numbers you dialed recently. Lift the
handset and repeatedly press REDIAL/
PAUSE until the number you wish to dial
displays. Then press TALK and the
phone dials the number.
Notes:
• You can also press REDIAL/PAUSE
after pressing TALK to dial the last
number dialed.
• The redial memory holds up to 32
digits, so you can redial longdistance as well as local numbers.
• The redial memory also holds pause
entries. See “Entering a Pause” on
Page 17.
USING FLASH
FLASH performs the electronic equiva-
lent of a switchhook operation for special services, such as Call Waiting.
For example, if you have Call Waiting,
press FLASH to answer an incoming call
without disconnecting the current call.
Press FLASH again to return to the first
call.
Note: If you do not have any special
phone services, pressing FLASH might
disconnect the current call.
USING TONE SERVICES
ON A PULSE LINE
Some special services, such as bankby-phone, require tone signals. If you
have pulse service, you can still use
these special tone services by following
these steps.
2. Dial the service’s main number.
3. When the service answers, press
TONE ( ). Any additional numbers
you dial are sent as tone signals.
The phone automatically resets to the
pulse mode the next time you make or
receive a call.
PAGING
To send a page from the base to the
handset or to locate the handset, when
the phone is not in use, press PAGE/
FIND on the base. The handset beeps
for 5 seconds.
PAGE/
FIND
To locate the handset using a continuous beep, press and hold PAGE/FIND
longer than 2 seconds.
Press any key or place the handset on
the base to stop the page.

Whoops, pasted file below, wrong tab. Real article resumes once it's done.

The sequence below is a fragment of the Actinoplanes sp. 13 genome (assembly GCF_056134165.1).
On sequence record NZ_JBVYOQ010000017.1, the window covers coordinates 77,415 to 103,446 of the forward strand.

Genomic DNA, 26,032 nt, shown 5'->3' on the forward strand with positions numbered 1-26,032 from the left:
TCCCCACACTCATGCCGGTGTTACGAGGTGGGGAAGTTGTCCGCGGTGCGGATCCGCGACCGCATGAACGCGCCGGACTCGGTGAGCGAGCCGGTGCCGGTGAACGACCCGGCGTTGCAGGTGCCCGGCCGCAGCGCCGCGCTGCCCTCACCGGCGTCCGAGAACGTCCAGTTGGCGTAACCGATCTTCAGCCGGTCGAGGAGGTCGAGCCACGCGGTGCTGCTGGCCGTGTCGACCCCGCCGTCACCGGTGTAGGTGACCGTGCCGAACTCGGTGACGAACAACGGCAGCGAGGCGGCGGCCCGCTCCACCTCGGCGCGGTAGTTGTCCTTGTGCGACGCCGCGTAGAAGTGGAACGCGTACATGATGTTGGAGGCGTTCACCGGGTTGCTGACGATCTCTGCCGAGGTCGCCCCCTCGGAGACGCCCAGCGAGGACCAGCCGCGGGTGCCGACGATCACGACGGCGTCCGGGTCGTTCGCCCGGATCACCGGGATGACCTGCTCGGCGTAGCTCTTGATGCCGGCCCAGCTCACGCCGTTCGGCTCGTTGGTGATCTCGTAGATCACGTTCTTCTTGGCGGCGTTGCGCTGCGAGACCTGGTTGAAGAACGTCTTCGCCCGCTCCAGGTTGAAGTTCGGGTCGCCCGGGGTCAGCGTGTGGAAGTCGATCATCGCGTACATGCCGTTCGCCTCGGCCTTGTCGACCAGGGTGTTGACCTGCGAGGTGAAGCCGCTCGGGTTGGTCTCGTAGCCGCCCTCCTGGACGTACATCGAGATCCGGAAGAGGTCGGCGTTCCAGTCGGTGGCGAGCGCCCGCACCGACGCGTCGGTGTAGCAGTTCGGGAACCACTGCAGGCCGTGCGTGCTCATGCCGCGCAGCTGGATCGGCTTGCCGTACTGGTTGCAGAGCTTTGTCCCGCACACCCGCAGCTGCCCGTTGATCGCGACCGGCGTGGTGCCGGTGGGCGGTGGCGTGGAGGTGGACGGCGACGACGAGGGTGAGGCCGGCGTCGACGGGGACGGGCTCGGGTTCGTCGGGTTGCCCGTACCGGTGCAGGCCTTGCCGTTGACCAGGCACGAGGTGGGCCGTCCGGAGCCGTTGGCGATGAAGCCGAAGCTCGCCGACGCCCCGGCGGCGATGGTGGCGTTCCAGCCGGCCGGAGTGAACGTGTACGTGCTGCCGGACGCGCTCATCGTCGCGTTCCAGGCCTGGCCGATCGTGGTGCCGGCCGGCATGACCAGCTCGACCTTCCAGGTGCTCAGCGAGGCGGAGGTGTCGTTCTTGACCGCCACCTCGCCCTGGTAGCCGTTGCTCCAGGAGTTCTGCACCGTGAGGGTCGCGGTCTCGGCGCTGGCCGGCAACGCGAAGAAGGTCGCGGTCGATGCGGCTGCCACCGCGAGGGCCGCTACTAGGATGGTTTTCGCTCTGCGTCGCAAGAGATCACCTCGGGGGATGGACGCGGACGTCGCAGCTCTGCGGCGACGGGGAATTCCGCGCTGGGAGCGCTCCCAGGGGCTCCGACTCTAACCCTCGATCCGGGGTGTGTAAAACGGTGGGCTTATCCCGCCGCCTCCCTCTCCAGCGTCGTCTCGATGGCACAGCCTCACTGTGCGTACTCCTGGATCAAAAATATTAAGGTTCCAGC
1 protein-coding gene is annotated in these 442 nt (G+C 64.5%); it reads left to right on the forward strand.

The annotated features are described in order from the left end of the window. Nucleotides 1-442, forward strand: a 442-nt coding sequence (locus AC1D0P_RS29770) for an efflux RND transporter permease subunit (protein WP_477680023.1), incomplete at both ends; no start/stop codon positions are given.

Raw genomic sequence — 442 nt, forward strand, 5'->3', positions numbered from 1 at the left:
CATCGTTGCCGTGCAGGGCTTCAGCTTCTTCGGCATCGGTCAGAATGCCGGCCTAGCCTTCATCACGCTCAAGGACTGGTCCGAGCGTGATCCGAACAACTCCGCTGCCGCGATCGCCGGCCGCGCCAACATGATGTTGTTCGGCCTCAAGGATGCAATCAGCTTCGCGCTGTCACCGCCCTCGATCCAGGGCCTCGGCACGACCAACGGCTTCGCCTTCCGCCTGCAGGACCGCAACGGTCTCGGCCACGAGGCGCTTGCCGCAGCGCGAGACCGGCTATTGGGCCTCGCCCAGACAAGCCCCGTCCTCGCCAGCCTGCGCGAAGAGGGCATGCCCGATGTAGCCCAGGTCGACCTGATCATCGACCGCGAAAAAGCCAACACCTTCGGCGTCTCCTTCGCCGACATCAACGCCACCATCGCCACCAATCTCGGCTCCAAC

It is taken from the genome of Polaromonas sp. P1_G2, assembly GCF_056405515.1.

Note: The phone rings when a call
comes in while you are using the page
feature.
1. Be sure DIAL MODE is set to P
(pulse).
15
MEMORY DIALING
You can store up to 20 phone numbers
and names in memory, then dial a stored
number by entering its memory location
number.
Each number can be up to 20 digits, and
each name can be up to 13 characters.
Storing a Number
and Name in Memory
Notes:
• An error tone sounds and the phone
exits the storing process if you wait
more than 20 seconds between
each keypress.
• If you receive a call during memory
entry, the phone exits the storing
process.
1. Lift the handset.
2. Hold down MEM until Memory
Store and a list of memory location numbers appears.
3. Press a number (01–20) to choose a
two-digit memory location. Precede
a single digit location number with 0
– 01, 02, 03, and so on.
4. To store a name, press CH/SELECT.
Store Name appears.
If you do not want to enter a name,
skip to Step 6. <Memory nn> will
appear to identify the number (nn is
the location number you selected).
5. To enter a name, press VOL/CID
or
to select the characters and
/ or #/ to move the cursor.
16
to
Repeatedly press VOL/CID
view the characters in alphabetical
order. (The display shows uppercase letters first, then lowercase letters,
numbers,
and
special
characters.)
Notes:
• Press VOL/CID
to see the characters in reverse alphabetical
order.
• You can hold down VOL/CID
or
to scroll rapidly through the
characters.
• If you make a mistake, move the
cursor over the error, then enter
the correct character, or press
DELETE to delete a character. To
delete all the characters, hold
down DELETE for at least 1 second.
6. Press SELECT. Store Number appears.